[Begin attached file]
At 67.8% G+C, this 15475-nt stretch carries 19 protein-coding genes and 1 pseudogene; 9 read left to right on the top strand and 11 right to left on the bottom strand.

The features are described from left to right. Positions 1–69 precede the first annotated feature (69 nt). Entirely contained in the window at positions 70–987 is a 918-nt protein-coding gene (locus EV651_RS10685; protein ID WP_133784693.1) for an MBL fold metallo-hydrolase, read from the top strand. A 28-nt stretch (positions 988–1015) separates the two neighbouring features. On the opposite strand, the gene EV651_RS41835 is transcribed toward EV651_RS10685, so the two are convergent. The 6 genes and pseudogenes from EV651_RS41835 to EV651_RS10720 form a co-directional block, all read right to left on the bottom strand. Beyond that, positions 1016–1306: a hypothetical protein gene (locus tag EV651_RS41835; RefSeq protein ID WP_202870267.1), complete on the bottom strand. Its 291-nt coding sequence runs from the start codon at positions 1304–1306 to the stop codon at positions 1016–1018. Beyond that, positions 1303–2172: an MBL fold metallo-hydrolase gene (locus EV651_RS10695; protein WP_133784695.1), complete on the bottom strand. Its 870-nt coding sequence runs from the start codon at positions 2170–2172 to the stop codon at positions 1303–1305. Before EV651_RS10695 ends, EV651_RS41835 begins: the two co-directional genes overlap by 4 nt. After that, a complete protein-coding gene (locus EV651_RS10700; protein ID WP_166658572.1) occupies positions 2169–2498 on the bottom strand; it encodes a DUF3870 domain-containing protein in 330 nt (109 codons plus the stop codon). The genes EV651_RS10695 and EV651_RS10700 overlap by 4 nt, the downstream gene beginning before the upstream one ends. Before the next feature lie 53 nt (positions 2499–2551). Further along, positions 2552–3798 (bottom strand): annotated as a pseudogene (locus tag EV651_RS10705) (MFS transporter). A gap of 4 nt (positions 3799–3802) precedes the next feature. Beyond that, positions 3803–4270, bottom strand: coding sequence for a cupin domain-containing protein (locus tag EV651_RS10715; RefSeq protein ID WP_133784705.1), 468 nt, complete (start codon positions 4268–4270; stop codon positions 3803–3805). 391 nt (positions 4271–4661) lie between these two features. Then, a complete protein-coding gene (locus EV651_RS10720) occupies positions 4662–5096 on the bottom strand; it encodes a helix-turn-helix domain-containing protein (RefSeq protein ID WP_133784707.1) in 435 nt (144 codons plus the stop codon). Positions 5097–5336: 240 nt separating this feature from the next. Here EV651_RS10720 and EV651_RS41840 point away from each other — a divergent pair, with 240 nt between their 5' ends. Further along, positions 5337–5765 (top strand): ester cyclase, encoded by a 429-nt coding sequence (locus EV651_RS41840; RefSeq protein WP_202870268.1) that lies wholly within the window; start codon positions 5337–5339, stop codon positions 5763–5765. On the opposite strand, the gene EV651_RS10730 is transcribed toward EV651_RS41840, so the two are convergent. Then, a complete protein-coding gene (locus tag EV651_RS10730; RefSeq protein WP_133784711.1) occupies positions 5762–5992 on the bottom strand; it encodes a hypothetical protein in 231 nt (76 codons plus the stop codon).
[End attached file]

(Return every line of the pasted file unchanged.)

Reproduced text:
At 67.8% G+C, this 15475-nt stretch carries 19 protein-coding genes and 1 pseudogene; 9 read left to right on the top strand and 11 right to left on the bottom strand.

The features are described from left to right. Positions 1–69 precede the first annotated feature (69 nt). Entirely contained in the window at positions 70–987 is a 918-nt protein-coding gene (locus EV651_RS10685; protein ID WP_133784693.1) for an MBL fold metallo-hydrolase, read from the top strand. A 28-nt stretch (positions 988–1015) separates the two neighbouring features. On the opposite strand, the gene EV651_RS41835 is transcribed toward EV651_RS10685, so the two are convergent. The 6 genes and pseudogenes from EV651_RS41835 to EV651_RS10720 form a co-directional block, all read right to left on the bottom strand. Beyond that, positions 1016–1306: a hypothetical protein gene (locus tag EV651_RS41835; RefSeq protein ID WP_202870267.1), complete on the bottom strand. Its 291-nt coding sequence runs from the start codon at positions 1304–1306 to the stop codon at positions 1016–1018. Beyond that, positions 1303–2172: an MBL fold metallo-hydrolase gene (locus EV651_RS10695; protein WP_133784695.1), complete on the bottom strand. Its 870-nt coding sequence runs from the start codon at positions 2170–2172 to the stop codon at positions 1303–1305. Before EV651_RS10695 ends, EV651_RS41835 begins: the two co-directional genes overlap by 4 nt. After that, a complete protein-coding gene (locus EV651_RS10700; protein ID WP_166658572.1) occupies positions 2169–2498 on the bottom strand; it encodes a DUF3870 domain-containing protein in 330 nt (109 codons plus the stop codon). The genes EV651_RS10695 and EV651_RS10700 overlap by 4 nt, the downstream gene beginning before the upstream one ends. Before the next feature lie 53 nt (positions 2499–2551). Further along, positions 2552–3798 (bottom strand): annotated as a pseudogene (locus tag EV651_RS10705) (MFS transporter). A gap of 4 nt (positions 3799–3802) precedes the next feature. Beyond that, positions 3803–4270, bottom strand: coding sequence for a cupin domain-containing protein (locus tag EV651_RS10715; RefSeq protein ID WP_133784705.1), 468 nt, complete (start codon positions 4268–4270; stop codon positions 3803–3805). 391 nt (positions 4271–4661) lie between these two features. Then, a complete protein-coding gene (locus EV651_RS10720) occupies positions 4662–5096 on the bottom strand; it encodes a helix-turn-helix domain-containing protein (RefSeq protein ID WP_133784707.1) in 435 nt (144 codons plus the stop codon). Positions 5097–5336: 240 nt separating this feature from the next. Here EV651_RS10720 and EV651_RS41840 point away from each other — a divergent pair, with 240 nt between their 5' ends. Further along, positions 5337–5765 (top strand): ester cyclase, encoded by a 429-nt coding sequence (locus EV651_RS41840; RefSeq protein WP_202870268.1) that lies wholly within the window; start codon positions 5337–5339, stop codon positions 5763–5765. On the opposite strand, the gene EV651_RS10730 is transcribed toward EV651_RS41840, so the two are convergent. Then, a complete protein-coding gene (locus tag EV651_RS10730; RefSeq protein WP_133784711.1) occupies positions 5762–5992 on the bottom strand; it encodes a hypothetical protein in 231 nt (76 codons plus the stop codon).